The last thing on anyone's mind as they go through their day to day activities is their own death. But as we know from the wise words of one of our founding fathers Benjamin Franklin, there are but two certainties in life, death and taxes, and it is important to recognize and address both.
An accident with injuries or an illness can strike any person at any time without any warning. Depending upon the severity of the injuries or illness, victims might find themselves incapacitated or in a coma and unable to speak or communicate with others. For this reason, it is not uncommon for Americans, including those from the Sacramento, California, area, to create a living will.
A living will is not actually a will, rather it is a document which outlines how a person is to be treated in the event they are unable to communicate. It could include instruction on how to be cared for in the event of permanent unconsciousness or a terminal illness. It could also include one's wishes regarding organ donations.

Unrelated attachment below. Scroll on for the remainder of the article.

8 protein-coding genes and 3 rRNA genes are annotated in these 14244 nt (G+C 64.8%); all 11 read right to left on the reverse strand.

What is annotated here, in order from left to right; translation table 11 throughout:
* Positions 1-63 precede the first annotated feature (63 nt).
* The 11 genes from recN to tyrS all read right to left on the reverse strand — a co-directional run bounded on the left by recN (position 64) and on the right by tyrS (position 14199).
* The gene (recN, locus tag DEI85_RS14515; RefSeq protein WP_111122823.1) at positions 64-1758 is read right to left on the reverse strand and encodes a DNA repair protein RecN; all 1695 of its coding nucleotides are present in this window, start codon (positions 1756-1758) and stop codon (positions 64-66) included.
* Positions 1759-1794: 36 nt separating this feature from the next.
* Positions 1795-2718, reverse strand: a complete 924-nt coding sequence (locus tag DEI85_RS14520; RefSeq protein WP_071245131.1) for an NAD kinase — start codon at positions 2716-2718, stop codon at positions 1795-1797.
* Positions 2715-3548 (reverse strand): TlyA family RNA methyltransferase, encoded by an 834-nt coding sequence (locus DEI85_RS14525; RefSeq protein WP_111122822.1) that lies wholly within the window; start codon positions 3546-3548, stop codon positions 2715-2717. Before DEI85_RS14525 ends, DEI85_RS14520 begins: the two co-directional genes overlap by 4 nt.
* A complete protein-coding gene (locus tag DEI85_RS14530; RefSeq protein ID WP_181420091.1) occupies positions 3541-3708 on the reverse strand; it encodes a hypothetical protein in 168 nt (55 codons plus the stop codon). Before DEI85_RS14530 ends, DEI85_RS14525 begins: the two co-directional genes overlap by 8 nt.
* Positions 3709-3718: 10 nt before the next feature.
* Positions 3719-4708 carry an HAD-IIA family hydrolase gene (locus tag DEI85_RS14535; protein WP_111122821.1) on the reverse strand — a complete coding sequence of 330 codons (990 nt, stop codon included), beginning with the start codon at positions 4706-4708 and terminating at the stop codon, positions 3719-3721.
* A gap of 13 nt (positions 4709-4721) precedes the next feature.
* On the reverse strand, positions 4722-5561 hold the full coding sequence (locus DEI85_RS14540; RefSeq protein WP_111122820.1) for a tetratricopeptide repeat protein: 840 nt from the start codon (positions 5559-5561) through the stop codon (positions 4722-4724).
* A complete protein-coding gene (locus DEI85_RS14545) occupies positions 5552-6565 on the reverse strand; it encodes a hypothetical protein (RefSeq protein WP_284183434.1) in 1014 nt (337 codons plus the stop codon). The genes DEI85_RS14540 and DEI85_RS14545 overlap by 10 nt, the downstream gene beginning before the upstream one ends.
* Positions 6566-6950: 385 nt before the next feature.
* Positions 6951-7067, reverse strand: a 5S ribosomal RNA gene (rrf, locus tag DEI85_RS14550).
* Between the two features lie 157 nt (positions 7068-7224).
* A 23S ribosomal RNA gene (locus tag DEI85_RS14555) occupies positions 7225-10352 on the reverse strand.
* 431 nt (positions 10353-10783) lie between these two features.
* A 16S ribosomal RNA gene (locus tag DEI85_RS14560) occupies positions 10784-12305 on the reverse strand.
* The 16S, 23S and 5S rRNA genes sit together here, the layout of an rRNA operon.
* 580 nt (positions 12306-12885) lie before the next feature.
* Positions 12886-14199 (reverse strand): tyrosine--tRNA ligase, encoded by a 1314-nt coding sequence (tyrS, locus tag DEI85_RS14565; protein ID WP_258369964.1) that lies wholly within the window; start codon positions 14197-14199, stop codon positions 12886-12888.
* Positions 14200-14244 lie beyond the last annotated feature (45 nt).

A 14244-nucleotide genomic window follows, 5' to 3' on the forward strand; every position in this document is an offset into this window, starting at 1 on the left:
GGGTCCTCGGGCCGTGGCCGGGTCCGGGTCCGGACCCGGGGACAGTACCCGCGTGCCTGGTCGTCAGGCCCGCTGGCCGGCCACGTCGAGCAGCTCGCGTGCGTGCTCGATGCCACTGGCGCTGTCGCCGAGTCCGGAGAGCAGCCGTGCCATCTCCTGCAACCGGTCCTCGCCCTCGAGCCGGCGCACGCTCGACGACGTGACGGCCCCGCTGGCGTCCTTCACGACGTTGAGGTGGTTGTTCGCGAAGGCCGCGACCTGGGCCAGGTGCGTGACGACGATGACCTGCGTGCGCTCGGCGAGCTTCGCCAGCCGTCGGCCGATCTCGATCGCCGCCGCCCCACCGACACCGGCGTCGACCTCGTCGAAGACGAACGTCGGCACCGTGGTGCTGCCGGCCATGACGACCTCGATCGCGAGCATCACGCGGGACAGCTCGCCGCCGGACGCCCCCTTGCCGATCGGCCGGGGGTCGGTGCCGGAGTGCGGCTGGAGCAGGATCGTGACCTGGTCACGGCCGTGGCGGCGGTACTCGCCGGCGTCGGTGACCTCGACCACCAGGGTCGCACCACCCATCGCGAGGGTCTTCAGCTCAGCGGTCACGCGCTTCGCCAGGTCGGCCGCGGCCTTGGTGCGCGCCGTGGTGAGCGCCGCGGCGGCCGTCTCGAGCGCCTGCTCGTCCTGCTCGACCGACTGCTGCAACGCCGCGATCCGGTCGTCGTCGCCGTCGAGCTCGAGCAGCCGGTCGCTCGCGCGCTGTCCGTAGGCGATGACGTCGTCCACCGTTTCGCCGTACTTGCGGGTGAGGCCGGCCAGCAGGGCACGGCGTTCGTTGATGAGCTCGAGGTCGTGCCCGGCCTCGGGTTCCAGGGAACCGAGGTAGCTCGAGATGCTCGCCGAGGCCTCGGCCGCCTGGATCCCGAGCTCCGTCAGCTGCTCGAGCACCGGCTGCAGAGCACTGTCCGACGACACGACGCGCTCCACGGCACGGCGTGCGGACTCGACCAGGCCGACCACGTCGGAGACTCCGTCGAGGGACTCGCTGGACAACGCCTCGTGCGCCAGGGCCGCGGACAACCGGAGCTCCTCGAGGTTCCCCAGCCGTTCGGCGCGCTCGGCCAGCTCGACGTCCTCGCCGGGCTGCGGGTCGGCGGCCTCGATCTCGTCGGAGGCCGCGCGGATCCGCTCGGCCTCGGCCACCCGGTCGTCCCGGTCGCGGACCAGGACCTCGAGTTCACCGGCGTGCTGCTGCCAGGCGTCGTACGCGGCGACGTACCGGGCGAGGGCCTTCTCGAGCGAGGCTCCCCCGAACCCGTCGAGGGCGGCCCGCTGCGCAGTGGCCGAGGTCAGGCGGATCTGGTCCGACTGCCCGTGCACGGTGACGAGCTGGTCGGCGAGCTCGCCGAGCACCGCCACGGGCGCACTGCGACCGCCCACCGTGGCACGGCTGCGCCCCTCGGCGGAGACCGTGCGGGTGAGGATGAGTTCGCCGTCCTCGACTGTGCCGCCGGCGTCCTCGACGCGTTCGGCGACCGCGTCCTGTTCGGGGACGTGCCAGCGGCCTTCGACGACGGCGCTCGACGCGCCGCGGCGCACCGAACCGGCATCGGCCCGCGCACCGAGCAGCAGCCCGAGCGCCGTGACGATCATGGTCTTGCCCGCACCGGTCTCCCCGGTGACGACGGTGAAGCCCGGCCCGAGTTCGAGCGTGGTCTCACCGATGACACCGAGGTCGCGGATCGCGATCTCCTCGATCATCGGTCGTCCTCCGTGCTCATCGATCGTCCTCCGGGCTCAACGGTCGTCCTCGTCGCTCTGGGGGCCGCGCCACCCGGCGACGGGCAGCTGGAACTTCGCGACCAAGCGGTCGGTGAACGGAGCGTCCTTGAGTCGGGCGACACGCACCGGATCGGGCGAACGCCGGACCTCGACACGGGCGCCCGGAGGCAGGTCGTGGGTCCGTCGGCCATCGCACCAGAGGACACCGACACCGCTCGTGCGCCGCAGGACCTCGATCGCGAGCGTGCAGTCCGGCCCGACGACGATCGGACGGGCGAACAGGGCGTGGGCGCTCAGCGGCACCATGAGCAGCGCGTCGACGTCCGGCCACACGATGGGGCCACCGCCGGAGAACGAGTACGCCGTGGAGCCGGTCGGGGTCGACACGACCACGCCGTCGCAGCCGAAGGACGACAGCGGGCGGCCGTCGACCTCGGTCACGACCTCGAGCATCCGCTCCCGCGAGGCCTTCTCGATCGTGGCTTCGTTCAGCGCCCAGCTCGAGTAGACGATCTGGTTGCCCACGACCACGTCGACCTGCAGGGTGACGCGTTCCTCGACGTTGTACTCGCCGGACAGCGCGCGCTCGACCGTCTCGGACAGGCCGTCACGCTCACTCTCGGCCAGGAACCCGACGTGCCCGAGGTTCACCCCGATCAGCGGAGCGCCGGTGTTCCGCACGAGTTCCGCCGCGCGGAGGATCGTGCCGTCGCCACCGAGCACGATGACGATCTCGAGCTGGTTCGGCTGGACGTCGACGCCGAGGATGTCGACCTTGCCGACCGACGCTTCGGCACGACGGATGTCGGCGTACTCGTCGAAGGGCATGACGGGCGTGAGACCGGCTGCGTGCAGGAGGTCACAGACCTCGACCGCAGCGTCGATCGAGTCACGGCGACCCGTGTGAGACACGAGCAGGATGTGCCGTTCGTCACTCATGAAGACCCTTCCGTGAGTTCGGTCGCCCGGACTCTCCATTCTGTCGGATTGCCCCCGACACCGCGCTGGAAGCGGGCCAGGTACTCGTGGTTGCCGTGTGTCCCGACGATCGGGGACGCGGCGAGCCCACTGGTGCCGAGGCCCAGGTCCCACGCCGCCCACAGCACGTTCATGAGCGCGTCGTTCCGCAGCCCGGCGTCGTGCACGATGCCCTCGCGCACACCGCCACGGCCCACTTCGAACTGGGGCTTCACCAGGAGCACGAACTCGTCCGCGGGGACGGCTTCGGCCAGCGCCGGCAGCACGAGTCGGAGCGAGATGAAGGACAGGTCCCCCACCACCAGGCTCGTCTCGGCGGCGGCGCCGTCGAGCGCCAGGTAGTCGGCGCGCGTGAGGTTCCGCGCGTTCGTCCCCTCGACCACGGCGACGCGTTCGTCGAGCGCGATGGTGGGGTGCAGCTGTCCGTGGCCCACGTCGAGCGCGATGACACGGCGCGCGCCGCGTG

Having your own healthcare directives explained and outlined can prove to be very valuable to family members as well. It is not uncommon for family members to have differing opinions on how they believe a victim would want to be treated; a living will outlines such wishes allowing all family members to avoid potential disagreements or hostility. It gives everyone a peace of mind knowing that the victim's wishes will be granted.
As you work on your estate planning to assure that your wishes regarding your assets upon your death, it is important to not forget to work on a living will. Doing so will increase the chances that your wishes will be met with regards to your health and wellness in the event that you suffer an injury or illness that leaves you incapacitated and unable to communicate.
Source: FindLaw, "Living Wills: Introduction," accessed on July 24, 2017